The Devil’s Corkscrews

06 May

The badlands of North America are rich with fossils, as I’ve stated before. The Bone Wars brought forth dozens of dinosaurs from the grounds of Wyoming, Utah, and Colorado. However, it’s not only ancient reptiles that come out of the ground here. Sometimes it’s much more sinister.

Imagine the farmers of western Nebraska. When you get out that far you start to enter the Badlands. The terrain is rough, dry, and hilly. For agriculture to prosper out here a great amount of earthworks were required to smooth the land, bring in water, and work the soil. This means excavation of large areas, exposing many different geological features.

The Devil's Corkscrew

Few, however, as odd as this one here. Check out the picture to the right.

These fossils could be as tall as a tree, reaching more than 3 meters in height. They twisted around themselves like nothing seen before and plunged into the earth. Perhaps it is understandable why people jumped to the presumption that it was artificially or supernaturally made. Even when the eye of science turned towards these fossils (naming them the daemohelix) they were misjudged, believed to be the roots of large plants or freshwater sponges (?!).

However, the answer came In 1893 when Thomas Barbour proposed they were made by beavers. Let me explain.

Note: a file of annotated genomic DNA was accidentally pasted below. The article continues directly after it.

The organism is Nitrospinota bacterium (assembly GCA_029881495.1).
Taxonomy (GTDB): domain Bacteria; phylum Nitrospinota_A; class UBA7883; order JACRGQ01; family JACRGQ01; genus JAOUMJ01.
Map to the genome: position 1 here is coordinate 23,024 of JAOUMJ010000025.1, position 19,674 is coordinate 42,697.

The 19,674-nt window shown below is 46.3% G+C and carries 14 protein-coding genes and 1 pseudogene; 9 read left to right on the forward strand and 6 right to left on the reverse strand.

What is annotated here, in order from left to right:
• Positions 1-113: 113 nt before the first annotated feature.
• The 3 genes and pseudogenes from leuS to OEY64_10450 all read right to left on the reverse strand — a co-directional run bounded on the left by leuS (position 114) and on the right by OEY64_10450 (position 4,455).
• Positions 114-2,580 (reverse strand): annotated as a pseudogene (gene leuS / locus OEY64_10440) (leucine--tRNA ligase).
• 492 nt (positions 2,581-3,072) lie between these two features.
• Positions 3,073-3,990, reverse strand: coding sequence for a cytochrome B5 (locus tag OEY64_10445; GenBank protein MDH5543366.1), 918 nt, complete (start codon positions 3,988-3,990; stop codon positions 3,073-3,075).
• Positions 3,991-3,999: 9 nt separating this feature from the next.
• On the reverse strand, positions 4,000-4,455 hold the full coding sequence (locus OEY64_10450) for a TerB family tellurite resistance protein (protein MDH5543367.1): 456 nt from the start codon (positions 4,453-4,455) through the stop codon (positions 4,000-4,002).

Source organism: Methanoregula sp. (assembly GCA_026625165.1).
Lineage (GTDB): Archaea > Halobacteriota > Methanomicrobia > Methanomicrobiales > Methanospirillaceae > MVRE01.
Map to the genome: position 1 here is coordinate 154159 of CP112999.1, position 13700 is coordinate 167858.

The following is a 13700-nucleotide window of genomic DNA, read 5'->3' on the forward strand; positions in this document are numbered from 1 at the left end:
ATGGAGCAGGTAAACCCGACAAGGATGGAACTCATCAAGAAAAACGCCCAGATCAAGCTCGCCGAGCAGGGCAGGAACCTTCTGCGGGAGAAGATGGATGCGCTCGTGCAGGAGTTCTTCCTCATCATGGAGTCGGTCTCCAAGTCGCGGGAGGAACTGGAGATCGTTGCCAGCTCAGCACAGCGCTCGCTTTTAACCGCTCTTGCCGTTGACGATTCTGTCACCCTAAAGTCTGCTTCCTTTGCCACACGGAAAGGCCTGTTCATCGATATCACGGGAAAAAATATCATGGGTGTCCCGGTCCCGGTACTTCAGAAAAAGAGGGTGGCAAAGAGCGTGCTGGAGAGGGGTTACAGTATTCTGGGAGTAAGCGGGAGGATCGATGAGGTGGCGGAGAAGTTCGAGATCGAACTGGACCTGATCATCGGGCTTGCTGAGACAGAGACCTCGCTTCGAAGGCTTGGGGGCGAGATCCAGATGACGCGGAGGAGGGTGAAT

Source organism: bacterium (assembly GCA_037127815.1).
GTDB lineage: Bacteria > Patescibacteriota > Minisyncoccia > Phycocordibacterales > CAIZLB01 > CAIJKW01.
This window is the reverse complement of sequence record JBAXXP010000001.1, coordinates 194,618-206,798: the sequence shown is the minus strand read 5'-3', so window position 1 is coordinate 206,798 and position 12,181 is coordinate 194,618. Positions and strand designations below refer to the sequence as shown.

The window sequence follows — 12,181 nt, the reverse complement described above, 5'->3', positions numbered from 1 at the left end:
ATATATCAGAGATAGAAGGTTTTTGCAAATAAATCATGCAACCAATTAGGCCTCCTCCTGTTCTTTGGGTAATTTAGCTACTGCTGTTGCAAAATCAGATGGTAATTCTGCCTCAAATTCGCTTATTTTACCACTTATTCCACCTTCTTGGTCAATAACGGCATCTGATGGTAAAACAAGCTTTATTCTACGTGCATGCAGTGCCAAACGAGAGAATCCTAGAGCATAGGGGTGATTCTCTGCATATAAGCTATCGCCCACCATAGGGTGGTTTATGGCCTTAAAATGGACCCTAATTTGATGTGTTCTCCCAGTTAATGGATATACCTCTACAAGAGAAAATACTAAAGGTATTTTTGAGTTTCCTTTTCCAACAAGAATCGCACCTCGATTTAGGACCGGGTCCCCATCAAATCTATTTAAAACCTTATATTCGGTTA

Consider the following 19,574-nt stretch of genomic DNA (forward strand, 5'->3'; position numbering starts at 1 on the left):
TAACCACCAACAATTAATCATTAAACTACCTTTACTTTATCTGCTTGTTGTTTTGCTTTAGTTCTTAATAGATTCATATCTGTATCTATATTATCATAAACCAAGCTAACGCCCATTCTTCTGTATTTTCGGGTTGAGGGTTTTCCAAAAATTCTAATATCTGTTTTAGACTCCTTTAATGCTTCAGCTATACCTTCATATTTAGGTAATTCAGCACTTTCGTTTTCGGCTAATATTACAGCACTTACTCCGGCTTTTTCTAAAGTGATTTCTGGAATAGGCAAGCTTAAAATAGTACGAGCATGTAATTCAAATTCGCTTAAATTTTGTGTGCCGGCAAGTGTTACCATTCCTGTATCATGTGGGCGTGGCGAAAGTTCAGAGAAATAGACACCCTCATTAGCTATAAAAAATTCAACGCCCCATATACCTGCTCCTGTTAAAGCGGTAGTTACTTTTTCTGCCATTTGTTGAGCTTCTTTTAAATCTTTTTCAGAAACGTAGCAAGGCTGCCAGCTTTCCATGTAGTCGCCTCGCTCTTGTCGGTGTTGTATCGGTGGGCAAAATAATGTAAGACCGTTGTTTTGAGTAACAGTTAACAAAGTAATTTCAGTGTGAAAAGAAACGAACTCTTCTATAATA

Beavers were not always a family of aquatic rodents. For a long time they existed much like gophers or prairie dogs, as middling mammals, fond of burrowing. But instead of a large network of tunnels, one particular genus, Paleocastor (literally ‘ancient beaver’), dug deep vertical helices to reach their nests.

On a side note, don’t these names sound like something out of a bad Dungeons and Dragons game? “The paleocastor used daemonhelix! Rocks fall, everyone dies.”

So how was the debate eventually settled? They found the skeleton of one of the beavers entombed within its own burrow. Classy.


Update: Switched photo to a more readable one. For my original and other pictures of a daemonhelix being unearthed, check out the Proctor Museum link below.

Sources: Proctor Musuem, NPS, Painted-Wolf, Wikipedia, Science Blogs, ScienceRay

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Posted by on May 6, 2011 in Natural History


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